They may not be Singaporeans, but Mr Pierre Hennes and Mr Pavel Karapetyan are volunteers at the Armenian Church on Hill Street.
The men from Armenia call Singapore home and are part of a small committee in charge of organising lectures, film screenings and music performances featuring Armenian culture for this year's HeritageFest.
The Singapore HeritageFest started last weekend and will run till May 18.
Mr Hennes, a venture capitalist, said: "We want to increase the visibility of our community because we take care of heritage not only for Armenians but also for Singapore".
The men are also helping to organise tours of the Armenian Church on May 9 and 10. The church is the oldest building in Singapore that has not undergone any structural changes.
"There are about 100 Armenians in Singapore," said Mr Hennes, 42, who has lived here for the past 12 years.
Despite its small number, the community has made significant contributions to Singapore's heritage.
Many icons here can trace their roots to members of the Eastern European community.
For instance, the national flower, Vanda Miss Joaquim, was named after Armenian horticulturist Agnes Joaquim.
She reportedly created the hybrid - the first in Singapore - in her Tanjong Pagar garden in 1893.
Ms Joaquim's tombstone can be found in the memorial garden of the Armenian Church, which was built in 1835 and is the oldest Christian church in Singapore.
Members of the Armenian community include descendants of Armenians who were in Singapore in the 19th century.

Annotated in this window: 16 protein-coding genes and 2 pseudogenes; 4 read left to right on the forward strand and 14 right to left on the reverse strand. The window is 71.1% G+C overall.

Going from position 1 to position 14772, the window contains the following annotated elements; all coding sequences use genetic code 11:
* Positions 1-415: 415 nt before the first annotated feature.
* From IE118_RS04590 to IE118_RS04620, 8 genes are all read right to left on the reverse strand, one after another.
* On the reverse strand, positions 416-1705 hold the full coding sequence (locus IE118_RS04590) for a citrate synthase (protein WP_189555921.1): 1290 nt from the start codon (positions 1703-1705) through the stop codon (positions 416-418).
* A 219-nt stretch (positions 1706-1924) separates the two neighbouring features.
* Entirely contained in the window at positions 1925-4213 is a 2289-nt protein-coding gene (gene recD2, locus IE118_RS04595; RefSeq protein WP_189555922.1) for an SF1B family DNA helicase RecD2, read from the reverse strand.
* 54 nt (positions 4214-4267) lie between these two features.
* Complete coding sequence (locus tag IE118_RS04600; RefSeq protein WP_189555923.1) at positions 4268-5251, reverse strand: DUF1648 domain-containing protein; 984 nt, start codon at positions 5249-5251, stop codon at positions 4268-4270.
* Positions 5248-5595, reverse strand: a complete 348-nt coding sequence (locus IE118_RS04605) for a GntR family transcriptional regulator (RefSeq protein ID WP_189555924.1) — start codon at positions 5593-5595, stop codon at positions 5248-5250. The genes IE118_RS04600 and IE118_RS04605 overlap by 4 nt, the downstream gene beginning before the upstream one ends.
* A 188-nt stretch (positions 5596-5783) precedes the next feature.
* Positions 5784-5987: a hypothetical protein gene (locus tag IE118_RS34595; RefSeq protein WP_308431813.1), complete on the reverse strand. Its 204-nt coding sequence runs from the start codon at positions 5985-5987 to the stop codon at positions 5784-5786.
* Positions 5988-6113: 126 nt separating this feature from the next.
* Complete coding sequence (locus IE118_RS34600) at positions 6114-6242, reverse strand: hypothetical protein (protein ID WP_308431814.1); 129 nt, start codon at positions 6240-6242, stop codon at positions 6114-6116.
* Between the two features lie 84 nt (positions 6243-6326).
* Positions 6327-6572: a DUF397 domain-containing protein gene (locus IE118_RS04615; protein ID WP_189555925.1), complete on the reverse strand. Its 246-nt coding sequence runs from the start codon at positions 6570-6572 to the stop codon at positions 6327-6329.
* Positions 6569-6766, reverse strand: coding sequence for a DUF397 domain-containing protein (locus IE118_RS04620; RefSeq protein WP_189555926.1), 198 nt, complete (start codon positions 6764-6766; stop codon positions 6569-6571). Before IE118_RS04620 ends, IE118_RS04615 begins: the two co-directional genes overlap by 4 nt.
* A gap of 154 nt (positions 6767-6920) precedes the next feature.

At the church's 175th anniversary in 2010, then Minister of Foreign Affairs George Yeo called it "the fastest growing community", with six babies born that year.
"Mr Yeo had said, 'You must share your secrets with the whole country,'" recalled Mr Karapetyan, 37, referring to Singapore's low birth rate.
One of his three children was born that year. The business manager, who imports Armenian beverages, has lived here for six years and manages weddings at the church.
He likes living in Singapore for its pro-business environment and good education system for his kids.
Mr Karapetyan's favourite local dish is laksa. "It has many spices, like Armenian food," he said.
Armenians here usually meet during Christian holidays, where they bond over food, classical Armenian poetry and songs.
"There are Armenian communities all over the world, and we really settle down for a long time and contribute to society," said Mr Hennes.
This article was first published on April 25, 2015.
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